Changing Hash Function without wholesale rehashing/rebuilding

Posted Apr 29, 2011 1:17 UTC (Fri) by orcmid (guest, #74478) [Link]

I thought about the need to retire hash(key) in favor of an incompatible hash'(key) some more (in the shower naturally), and I realized that even if hash'(key) doesn't produce the same low order bits, it is easier to migrate than wholesale rebuilding.

Here is a brief sketch with lots of important details left out.

I assume that N=1 and we use Mmin, M, LFmin and LFmax as I have come to be using them in this series of comments. This is all for simplicity.

When it is necessary to migrate the current hash-index base to another hash-indexed base, do it this way.

1. Arrange, for the to-be-retired base, for a level to be exactly completed, either by shrinking or splitting. So M is at some 2^level - 1.

2. Set up the new (initially-empty) base, base'. If this is a linear hashing base too, then that's cool because it can be set to some Mmin' initial number of (empty) buckets and we will let it grow naturally. The technique we use will allow base' to grow gradually as the old base shrinks.

3. Stop inserting new records in the old base. The procedure will be such that new records not found in either base will be added to base' only.

4. Adjust the hashing bucket(key,level) algorithm in the old base so that whenever hash(key) > M, we don't use the bf(key, level-1), instead we go to base' and look for it there. If it is not there, we insert it there. Likewise, if we do use bf(key, level-1) and we don't find the record, we go to the new base and insert it there. (It shouldn't be there already.)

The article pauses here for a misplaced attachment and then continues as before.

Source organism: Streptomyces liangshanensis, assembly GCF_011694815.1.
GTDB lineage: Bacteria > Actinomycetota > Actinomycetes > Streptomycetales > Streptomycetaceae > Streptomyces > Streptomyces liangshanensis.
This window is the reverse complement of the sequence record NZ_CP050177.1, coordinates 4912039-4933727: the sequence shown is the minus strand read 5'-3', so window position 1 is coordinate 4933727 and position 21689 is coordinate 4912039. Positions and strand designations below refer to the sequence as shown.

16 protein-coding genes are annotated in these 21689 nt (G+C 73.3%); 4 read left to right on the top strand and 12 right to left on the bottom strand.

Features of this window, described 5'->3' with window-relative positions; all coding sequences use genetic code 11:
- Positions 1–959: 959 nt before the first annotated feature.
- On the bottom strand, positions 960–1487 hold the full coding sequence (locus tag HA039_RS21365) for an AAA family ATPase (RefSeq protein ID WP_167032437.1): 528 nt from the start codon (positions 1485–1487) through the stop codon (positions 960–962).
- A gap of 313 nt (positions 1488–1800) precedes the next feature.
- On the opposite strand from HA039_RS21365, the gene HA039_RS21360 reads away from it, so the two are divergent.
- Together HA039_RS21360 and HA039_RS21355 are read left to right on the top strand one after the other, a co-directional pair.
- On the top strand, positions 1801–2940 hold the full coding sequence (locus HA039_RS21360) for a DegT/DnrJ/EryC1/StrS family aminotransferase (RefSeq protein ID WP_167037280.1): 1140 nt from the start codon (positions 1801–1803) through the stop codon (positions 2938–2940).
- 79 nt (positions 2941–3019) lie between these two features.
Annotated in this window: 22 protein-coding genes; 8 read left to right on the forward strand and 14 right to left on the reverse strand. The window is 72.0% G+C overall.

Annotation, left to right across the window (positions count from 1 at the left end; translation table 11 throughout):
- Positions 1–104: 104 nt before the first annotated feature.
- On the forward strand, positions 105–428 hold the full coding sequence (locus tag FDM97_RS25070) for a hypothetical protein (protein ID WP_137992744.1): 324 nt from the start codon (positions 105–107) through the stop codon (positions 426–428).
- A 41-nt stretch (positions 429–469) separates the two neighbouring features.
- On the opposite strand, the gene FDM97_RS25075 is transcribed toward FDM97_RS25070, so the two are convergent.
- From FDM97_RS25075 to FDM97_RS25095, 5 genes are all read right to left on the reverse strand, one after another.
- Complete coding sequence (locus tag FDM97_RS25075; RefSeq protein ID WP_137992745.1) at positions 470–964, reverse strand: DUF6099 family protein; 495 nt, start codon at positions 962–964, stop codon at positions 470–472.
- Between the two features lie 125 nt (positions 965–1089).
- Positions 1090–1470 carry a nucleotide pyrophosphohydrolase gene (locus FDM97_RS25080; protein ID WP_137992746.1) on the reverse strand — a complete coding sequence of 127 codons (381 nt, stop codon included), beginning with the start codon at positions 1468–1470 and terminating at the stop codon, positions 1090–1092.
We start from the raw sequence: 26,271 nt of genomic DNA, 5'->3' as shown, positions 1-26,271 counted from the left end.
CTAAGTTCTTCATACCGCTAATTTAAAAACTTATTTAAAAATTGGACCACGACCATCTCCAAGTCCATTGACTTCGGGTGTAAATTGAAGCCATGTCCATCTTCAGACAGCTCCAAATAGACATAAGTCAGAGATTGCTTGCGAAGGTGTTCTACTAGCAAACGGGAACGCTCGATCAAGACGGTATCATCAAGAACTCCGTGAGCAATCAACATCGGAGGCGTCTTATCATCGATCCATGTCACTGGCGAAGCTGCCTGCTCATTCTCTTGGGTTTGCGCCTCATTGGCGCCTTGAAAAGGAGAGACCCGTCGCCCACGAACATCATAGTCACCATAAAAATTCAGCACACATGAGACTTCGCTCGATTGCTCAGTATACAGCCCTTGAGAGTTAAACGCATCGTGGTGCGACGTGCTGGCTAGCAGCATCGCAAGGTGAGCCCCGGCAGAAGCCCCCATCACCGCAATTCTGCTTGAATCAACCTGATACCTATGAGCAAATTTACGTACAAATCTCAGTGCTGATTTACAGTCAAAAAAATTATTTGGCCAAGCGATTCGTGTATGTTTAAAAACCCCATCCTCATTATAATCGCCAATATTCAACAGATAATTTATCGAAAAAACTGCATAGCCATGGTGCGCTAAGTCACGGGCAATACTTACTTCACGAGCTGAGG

5. When we are ready to decrease M (probably fixing LFmin to some large value and keeping LFmax always larger than that and what the current LF is, to encourage that, e.g., LFmax > LFmin > LF), instead of merging the same-hash values in bucket [M] back to the split buddy of [M], we instead insert those records into base' and then reduce M by 1. We will never look for those records in the old base any longer.

6. Now, at some point we will want to stop searching first in the old base but start searching in the new base. If the record is not in the new base, we should search the old base for it (hashing with the old hash of course). If it is in the old base, we are done looking although it *might* be worth removing it from the old base and inserting it in the new base. I don't have any intuition on when that trade-off is important. The easy way is simply to end the query. If the query in the old base doesn't find the record though, then the old base sends the record back to the new base to be inserted.

7. The bottom line is that the new base never returns a record/query that comes to it from the old base, but when it is accepting queries directly, it will forward to the old base if it can't find the record in its base.

8. This continues until, at some point, the old base is compacted enough that it is simply time to move everything to the new base. And it is simple enough to have that be when M = Mmin = 0 and old-base bucket [0] is all that's left (the mask has gone to 0, in effect).